Saturday, August 26, 2006

Teaching Kindergarten in Korea

Teaching Kindy in Korea is a bit of a unique experience, I expect, so I will try my best to describe it. Like most businesses that I have encountered in Korea the Kindy business does not impress me. The Korean woman who teaches at my kindy works there Monday, Wednesday and Friday, teaching from 10am to 12 -- without a break!

Then she has one hour and 20 minutes for lunch followed by a 20 minute class, then a 20 minute break and then a 1 hour class. She works exactly three hours and 20 minutes and she gets paid for exactly three hours and 20 minutes!

My schedule has been:

9:40am to 12, 7 classes of kindy 20 minutes a class with no break.

I have taken the time I needed in the past. Moving from class to class I would stop in the hallway and sit down for a minute or grab a drink of water but I have put up with this difficult schedule with no complaint.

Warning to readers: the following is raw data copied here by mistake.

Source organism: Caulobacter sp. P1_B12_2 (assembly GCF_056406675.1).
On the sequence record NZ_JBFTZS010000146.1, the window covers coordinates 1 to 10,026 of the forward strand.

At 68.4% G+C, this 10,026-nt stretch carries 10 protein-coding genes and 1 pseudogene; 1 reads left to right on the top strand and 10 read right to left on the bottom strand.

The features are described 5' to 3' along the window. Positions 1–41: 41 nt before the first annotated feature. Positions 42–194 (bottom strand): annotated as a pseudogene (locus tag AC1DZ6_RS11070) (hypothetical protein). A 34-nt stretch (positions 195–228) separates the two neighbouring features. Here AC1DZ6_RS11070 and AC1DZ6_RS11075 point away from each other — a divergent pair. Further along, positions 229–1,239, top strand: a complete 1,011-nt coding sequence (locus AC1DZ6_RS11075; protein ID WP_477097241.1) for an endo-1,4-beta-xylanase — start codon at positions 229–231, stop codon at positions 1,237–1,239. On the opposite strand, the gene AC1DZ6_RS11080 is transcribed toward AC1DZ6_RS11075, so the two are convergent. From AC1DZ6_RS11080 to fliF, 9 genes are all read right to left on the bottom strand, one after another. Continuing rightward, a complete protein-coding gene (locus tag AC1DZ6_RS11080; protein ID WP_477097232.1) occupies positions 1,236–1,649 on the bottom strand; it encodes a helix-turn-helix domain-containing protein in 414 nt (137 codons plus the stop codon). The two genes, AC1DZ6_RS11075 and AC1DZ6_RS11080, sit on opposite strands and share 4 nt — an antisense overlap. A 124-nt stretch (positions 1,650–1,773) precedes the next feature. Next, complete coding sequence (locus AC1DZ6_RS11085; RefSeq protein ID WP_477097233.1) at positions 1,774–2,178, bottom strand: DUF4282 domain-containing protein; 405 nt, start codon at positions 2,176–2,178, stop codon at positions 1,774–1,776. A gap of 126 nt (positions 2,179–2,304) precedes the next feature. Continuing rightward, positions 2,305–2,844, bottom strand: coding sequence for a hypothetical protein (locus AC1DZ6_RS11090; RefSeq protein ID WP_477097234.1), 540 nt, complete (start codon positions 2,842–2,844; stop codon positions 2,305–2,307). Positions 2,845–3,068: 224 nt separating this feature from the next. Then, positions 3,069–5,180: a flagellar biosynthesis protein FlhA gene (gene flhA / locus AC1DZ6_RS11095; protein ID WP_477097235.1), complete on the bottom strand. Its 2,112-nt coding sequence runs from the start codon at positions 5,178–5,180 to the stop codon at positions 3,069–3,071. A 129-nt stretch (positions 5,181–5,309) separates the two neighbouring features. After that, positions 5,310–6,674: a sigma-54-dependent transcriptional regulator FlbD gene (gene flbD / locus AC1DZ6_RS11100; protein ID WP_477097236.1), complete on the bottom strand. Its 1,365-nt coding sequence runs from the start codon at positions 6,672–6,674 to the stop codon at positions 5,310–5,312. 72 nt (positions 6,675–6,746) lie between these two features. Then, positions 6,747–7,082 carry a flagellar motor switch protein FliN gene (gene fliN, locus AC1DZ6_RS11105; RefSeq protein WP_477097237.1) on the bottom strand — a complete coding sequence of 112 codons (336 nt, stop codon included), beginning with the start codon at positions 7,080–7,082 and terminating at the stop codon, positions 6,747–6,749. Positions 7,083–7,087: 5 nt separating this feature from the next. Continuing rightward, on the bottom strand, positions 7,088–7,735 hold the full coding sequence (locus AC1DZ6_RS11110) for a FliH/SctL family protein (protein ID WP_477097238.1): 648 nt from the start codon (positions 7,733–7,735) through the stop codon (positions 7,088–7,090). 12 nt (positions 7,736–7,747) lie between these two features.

But now I am putting my foot down. I jotted down my new schedule and showed it to the kindergarten teacher who translates between me and the principal of the school:

1st class 9:40 to 9:55
2nd class 9:55 to 10:10
break 10:10 to 10:20
3rd class 10:20 to 10:35
4th class 10:35 to 10:50
break 10:50 to 11
5th class 11 to 11:15
6th class 11:15 to 11:30
break 11:30 to 11:40
7th class 11:40 to 12

I'm sure the schedule will look a little bit different at some later date but negotiation is key in business here so I wanted to make a point to the principal that breaks are important.

Two hours and 20 minutes is far too long a period of time to go without a break when you are teaching intense 20 minute classes of kindy with 25 to 30 students in each class!

Just got a message from the translator that, all of a sudden, the principal wants to change the schedule! Sounds like she hopes to avoid paying me for any down time by chopping up my morning.

The new schedule:
11-12, 3 kindy classes
12-1, lunch break
1-2:20 4 kindy classes

My reply? "Ha! Nope, sorry! I'm busy in the afternoon. You have to put all of my classes in the morning".

I suppose that the principal is having trouble swallowing the idea of paying me for a break when she does not pay her Korean teachers for their breaks, but there you have it, I do not need to teach her kindy kids. Foreign teachers are very hard to find over here and so I am in a good bargaining position. Thank god for that!

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